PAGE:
Jasmine Yin Hao
Silver Bud Jasmine
Traditional scenting with fresh flower blossoms
More in early March
- Traditionally-Scented tea
- Fujian Province, China
- Extra-long, elegant, open-twist leaf style
- Bright, deep, clean flavor
- Crisp, penetrating, floral aroma
- Clear, pale golden liquor
Use 2 teaspoons (2-3 grams) per 6 oz of water
Steep 2-3 infusions at 3 minutes each
Water temperature should be 170˚ - 180˚ F
The Jasmine scenting will dissipate after the first infusion, but the tea will steep perfectly well again.
Jasmine Yin Hao is an all-bud scented tea. This is a traditional Jasmine tea with a unique contemporary tea production twist.
The 'Yin Hao' in the name of this Jasmine tea comes from the beautiful contrast of color that one can see in the finished appearance of the tea. To achieve this, additional tea buds are added to the scented tea after the scenting is finished. This gives the tea a lovely silver-hue, and the silvery buds show up in this teas as they would in a tippy black tea or a green tea that is full of buds.
The scenting of the base leaf for this Jasmine Yin Hao tea is done in the traditional-syle of eastern China. This requires that several layerings of fresh flowers are added to high quality leaf until the entire batch is well-scented. The flowers most highly regarded for this particular tea's scenting are those of the mid-summer-blooming aromatic jasmine plant and the flowerings of it that may continue into the months of early fall.
However, for Jasmine Yin Hao tea preparation, the leaf is allowed to wither slightly longer than much of the leaf used for other Jasmine teas - this gives the leaf in Jasmine Yin Hao a darker green color and a stronger green tea flavor.
This increased wither prevents the slight amount of oxidation that most Jasmine tea has. (The leaf for most jasmine tea is oxidized lightly to varying degrees - similar to that of the lightest oolongs - in order to protect the leaf from 'burning' due to the high heat generated during the scenting phase of processing.) The darker green leaf of our special Jasmine Yin Hao provides a cushion against that high heat.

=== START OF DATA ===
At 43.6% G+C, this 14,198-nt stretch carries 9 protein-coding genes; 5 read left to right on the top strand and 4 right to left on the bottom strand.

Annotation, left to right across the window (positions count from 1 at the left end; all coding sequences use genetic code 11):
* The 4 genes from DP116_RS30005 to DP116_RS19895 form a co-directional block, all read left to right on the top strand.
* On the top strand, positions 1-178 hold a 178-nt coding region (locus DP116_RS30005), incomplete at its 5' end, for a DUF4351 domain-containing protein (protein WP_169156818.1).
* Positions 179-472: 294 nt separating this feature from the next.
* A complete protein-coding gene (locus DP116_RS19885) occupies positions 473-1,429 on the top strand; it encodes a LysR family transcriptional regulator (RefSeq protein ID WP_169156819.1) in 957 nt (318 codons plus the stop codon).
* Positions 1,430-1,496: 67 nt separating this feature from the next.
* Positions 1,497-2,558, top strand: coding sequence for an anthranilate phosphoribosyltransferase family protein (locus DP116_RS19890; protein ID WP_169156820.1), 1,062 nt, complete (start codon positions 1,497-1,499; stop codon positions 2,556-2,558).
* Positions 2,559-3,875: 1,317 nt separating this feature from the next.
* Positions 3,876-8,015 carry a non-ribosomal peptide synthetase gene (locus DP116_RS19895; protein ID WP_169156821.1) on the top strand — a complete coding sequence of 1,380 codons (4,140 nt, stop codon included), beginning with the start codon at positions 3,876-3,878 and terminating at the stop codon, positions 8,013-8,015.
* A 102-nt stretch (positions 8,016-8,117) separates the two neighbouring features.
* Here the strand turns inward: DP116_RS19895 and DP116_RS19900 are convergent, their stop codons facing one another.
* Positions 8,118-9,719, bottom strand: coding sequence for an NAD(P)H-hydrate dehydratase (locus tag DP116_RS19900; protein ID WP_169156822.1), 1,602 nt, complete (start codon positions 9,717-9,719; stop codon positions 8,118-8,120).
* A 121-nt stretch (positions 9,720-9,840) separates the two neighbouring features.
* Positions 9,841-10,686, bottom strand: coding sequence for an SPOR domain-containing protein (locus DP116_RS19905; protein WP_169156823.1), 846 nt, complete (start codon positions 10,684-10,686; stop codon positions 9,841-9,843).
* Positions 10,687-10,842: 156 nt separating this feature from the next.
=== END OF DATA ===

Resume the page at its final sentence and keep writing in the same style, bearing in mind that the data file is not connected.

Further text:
Tea Trekker Jasmine Yin Hao is for tea drinkers who like their Jasmine tea highly scented but with a good amount of tea flavor as well. If you are a green tea enthusiast or a scented tea appreciator, definitely give this tea a try.
Because the majority of Chinese jasmine tea drinkers prefer that the flowers are removed prior to being offered in the marketplace, our Jasmine Yin Hao has had its blossoms removed. It is generally not considered a positive to have blossoms in the teapot or cup - once they have done their job they are removed and the finished tea stands on its own.
The best Jasmine teas, such as those sold by Tea Trekker, are made using fresh jasmine flowers that bloom from mid-July through September. Jasmine teas are seasonal teas and are ready for sale after October of the year in which they were made.
About Jasmine tea
Traditional Jasmine tea ( Jasmine tea that is scented using fresh flowers and not artificial perfumes ) is made from fresh tea leaf that is picked and semi-processed in the spring, and then put into storage until the jasmine flowers bloom over the summer beginning in early July.
Once the fresh flower blossoms arrive in the tea factory, the semi-processed tea is taken out of storage and 'married' together with the fresh blossoms. This is the point at which the scenting process begins.
Depending on the quality (and selling price) of the jasmine tea being made, the scenting process can take 24 hours or up to several weeks during which time the same batch of leaf is repeatedly introduced to fresh batches of jasmine flowers. Because jasmine tea production exposes the leaf to some heat during the processing, the tea ends up being neither green nor white tea but something similar that is unique to jasmine tea processing.
To read more detailed information about jasmine tea production, please read Mary Lou's article on Traditional Jasmine tea that appeared in the Taiwanese tea journal The Art of Tea in 2007: http://www.teatrekker.com/sites/default/files/Art-of-Tea.pdf